I am a single mother with a teenage daughter heading to college. I live from paycheck to paycheck and I am bootstrapping a start up with any spare money that I may have. I am in credit card debt, my time is at a premium and I work full time in the construction industry in a mid-level staff position.
I am scared. I am scatterbrained and drained.
I cannot give up my day job because it pays the bills, but each day I dream of walking away. I am afraid to ask for credit for fear of raking in more debt, so I work at a snails pace by self-funding.
How do I get over this massive fear of failure that is suddenly looming over my head? This is my dream and now I am overcome with fear with so many odds against me. How did you get over the hump if you were in a remotely similar or familiar situation?
You are not unusual. If you have a reasonable amount of market research that supports your idea, have confidence that you will ultimately reach your goal but not as fast you would like.
Remind yourself of the success you have had with raising your daughter. Now, imagine that you will have to do it all again — but with your idea for a business. Entrepreneurship can be a tough and lonely job. Try to compartmentalize what you have to do for your idea into the hours you have available while leaving a bit of time for “social” to keep your “sanity”. Hopefully, you have a good friend to talk with to help relieve the stress.
Watch the two videos on TWIST ( this week in startups) on you tube. The two interviews are with Jerry Colonna a famous VC, now a life coach. These interviews should help clear your head and set things in perspective.
Kind of in a similar spot: four kids, a side business and a day job I can’t leave. Married. That gut wrenching fear of failure has definitely been a huge drag that’s taken years for me to get to quiet down. How am I getting over it? Don’t know if I really have but trying to put less pressure on myself to succeed. It’s not life or death. I’d love to be able to get to the point I can leave the day job but if it doesn’t happen at least I’ve tried. My disgust with worrying is just starting to outweigh my fear of failure. I’m sure it’s different for everybody though – hang in there.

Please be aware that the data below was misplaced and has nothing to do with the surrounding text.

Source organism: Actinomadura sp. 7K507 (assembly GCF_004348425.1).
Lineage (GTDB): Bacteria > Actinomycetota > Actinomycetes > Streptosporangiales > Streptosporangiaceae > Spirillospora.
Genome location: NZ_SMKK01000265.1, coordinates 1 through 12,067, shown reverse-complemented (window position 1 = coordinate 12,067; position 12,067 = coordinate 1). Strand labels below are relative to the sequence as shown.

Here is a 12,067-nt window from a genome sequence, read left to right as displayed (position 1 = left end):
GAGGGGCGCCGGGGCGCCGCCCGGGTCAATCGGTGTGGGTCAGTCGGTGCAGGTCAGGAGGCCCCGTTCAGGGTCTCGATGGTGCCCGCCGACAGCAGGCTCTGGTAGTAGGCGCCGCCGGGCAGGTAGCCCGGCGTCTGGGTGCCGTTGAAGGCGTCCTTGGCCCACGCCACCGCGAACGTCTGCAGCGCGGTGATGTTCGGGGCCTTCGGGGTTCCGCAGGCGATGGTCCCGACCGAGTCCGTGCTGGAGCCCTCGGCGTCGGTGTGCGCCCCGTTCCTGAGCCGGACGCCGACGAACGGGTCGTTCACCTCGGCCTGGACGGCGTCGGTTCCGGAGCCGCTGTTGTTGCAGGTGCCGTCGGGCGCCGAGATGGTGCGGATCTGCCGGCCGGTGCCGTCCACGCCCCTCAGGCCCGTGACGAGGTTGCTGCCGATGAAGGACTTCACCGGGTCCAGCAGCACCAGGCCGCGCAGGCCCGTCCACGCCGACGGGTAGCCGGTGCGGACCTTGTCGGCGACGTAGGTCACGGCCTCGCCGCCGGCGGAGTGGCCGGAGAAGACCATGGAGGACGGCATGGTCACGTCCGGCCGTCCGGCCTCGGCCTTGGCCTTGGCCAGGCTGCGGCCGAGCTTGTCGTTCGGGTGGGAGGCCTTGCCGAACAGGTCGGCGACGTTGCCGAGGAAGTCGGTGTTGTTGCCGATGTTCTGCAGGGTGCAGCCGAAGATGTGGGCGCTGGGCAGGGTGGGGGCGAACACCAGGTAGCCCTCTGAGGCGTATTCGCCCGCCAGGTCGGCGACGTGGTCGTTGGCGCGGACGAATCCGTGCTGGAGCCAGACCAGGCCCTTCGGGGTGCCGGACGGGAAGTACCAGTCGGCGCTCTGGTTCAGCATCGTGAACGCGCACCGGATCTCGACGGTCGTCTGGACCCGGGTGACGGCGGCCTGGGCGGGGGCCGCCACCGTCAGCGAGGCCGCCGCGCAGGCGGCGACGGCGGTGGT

You’re amazing, you embody the true qualities of a real entrepreneur. You are the type of person who has a story behind you, you will stand out among others because of the tough situation you’re in. Believe me, when you get going (and you WILL), this will be your story of how you overcome odds to make something happen. This will be valuable to you when you need to convince investors (or early adopters of your product/service) to believe in you.
I am struggling to get businesses to signup for my product, I left my job to focus entirely on it.. I promised my wife (and baby on the way) that I would make $100k+ by mid this year… so I have a time limit over my head. It is stressful but it forces me to plan. Have you tried setting time goals for yourself? If you can’t achieve X by Y, then you’ll shelve the plan temporarily and try to get a promotion at your full time job.. or try to get another job.
Best of luck to you.,
Try finding someone else to become a cofounder or maybe more than one or two. Share the work, share the dream, share the investment. One is the loneliest number you will ever know. Ok, so an old song, but very true. The likelihood of one person having the knowledge, the time, and the money to create anything if value us slim to none. There is power in numbers. Best of luck.
Do not accept failure under any circumstances. Many times people get close. Many times people get in a box and can’t see that maybe the idea needs to be tweaked. Ask questions, move mountains, get people involved. LEVERAGE is the most important word you can know in business.
Best of luck.
I went from being homeless and taking public showers once every few weeks to learning how to code and launching a startup. I come from a single parent household so I understand the hardship and I started building our business the same way – bootstrapped with other client work.
Realize that it’s going to take a while for you to build your business. Give yourself a break. Don’t expect or plan on a three month ideation to successful launch cycle. Release something small and then step back and track the data for a few months. You’ll have a huge advantage in being able to learn what truly works & what doesn’t. We worked for three years and multiple versions around a core concept that I’m passionate about. Each version gets better, and each has moved us closer to where we want to be. We’re not there yet, but we know more about our industry than anyone.
Also, see if you can find some entrepreneur groups in your area. I’m part of one and am amazed that everyone – literally everyone – is in the same boat you’re in. Just because you see huge launch parties & beautiful apps & offices & employees doesn’t mean their not as freaked out, scared and drained as you are. You’re in great company 🙂
There are a lot of resources for women – here is a great article http://newsroom.cisco.com/feature-content?type=webcontent&articleId=1404296
I have a different opinion from others here… startups are an enormous risk and you should try to minimize your risk as much as possible. Find an investor as soon as possible, work on your pitch deck and marketing and don’t dig a hole for yourself.
Sad but true- women get 4% of venture funds. That means that men get 96% of the money and they are often younger with more “bandwidth” to couch surf or go live in an incubator.
Don’t take on any risk, or any debt that you can’t afford to lose.
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